Business, City & Politics, Planning

The changing face of Calgary: A focus on arts, community and culture in Bowness

Calgary is slowly changing its image. Normally when you think of Calgary you think cowboy, oil, big business and stampede. These words are all still relevant, but there are new ones creeping their way into the Calgary lexicon: culture, arts, food trucks and Mayor Nenshi are a few that come to mind. Yes, in 2010 Calgary elected its first Muslim mayor. In fact, Mayor Nenshi was the first Muslim to ever be elected in a major Canadian city. Now, what was that about Calgary being the Texas of Canada?

Calgary is changing. Bowness, a neighbourhood in Calgary’s northwest, is feeling this change along with the rest of the city. When, at one time, a mention of Bowness could make anyone shiver (due to its reputation as an unsafe, rundown part of town) the Bowness of today makes people smile from ear to ear when it is mentioned. The area has been gentrified in the best possible way, and new businesses are taking advantage of the neighbourhood’s new image.

Just take a walk down Bowness Road and you’ll come across a variety of businesses that cater to the arts. As time goes on, more arts-centered businesses continue to appear, making Bowness one of the go-to destinations in Calgary for arts and culture.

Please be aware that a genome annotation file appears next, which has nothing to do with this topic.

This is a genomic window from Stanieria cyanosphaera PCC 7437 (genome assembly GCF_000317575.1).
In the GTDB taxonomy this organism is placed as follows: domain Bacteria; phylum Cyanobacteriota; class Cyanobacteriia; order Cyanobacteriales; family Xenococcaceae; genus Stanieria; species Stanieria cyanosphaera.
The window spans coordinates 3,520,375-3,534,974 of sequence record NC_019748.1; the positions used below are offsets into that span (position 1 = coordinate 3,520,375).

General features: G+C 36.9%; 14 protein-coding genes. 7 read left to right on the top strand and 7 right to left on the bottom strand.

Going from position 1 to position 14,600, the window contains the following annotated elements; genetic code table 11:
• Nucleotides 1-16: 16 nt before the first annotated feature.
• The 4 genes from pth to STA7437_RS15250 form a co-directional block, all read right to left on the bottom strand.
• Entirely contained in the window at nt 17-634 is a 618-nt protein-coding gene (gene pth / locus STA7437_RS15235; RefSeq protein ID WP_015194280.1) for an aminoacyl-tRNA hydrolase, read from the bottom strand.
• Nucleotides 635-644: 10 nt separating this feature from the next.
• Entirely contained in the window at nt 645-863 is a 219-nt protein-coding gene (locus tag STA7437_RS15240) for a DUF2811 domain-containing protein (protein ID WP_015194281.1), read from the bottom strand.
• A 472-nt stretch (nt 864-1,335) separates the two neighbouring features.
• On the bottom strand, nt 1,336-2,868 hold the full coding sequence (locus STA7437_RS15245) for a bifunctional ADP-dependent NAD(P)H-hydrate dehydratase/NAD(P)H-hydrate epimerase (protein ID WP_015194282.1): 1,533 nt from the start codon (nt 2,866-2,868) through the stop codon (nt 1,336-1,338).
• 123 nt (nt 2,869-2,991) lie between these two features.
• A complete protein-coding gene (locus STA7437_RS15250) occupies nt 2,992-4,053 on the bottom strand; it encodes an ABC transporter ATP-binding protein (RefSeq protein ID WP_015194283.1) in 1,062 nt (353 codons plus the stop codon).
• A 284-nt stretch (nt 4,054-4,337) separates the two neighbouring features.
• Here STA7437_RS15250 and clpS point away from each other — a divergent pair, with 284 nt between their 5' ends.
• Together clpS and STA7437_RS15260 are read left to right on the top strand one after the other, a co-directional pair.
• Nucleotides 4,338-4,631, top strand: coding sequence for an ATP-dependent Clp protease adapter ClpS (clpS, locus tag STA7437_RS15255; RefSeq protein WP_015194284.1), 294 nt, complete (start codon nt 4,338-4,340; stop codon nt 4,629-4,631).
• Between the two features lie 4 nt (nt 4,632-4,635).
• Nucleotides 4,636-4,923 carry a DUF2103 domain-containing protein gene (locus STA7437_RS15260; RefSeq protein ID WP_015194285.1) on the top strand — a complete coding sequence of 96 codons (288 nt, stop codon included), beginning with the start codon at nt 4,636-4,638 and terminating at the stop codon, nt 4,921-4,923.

The Grasby Art Studio, owned and maintained by professional artist Teresa Grasby, is a beautiful space located in the heart of bustling Bowness Road. Her studio has been active in Bowness for one year and its popularity is causing Grasby to consider moving into a bigger space. “I would want to stay in Bowness, preferably on Bowness Rd.,” says Grasby. “It’s such an eclectic, character neighbourhood with an exciting up-and-coming arts community.”

Grasby, a professional artist for twenty years who also taught art for ten years, runs her studio in a relaxed, comfortable manner. “Sometimes we’ll sit around this table with tea or coffee,” she says gesturing to a large rectangular table in the middle of the studio. “Everyone will be painting and chatting. It’s a great way to build community while doing something creative and fulfilling.”

Grasby does not stand at the front and teach; instead she facilitates the creation of high-quality art in a fun and supportive environment. “I don’t tell them to paint like me. I encourage their natural talents and abilities, and facilitate their own creative process.”

The main goal for The Grasby Art Studio is to reach your creative potential. By facilitating experimentation with a wide variety of mediums, Teresa Grasby is helping people reach their creative goals.

Walk a few blocks west and you’ll find Bowtown Music, a business that sells both musical instruments and sheet music as well as provides lessons in a variety of instruments. The owners, Kuba Suttles and Paula Hirson, are happy to provide a musical service for the community. “We hope to be the foundation for musical culture in Bowness,” says Suttles.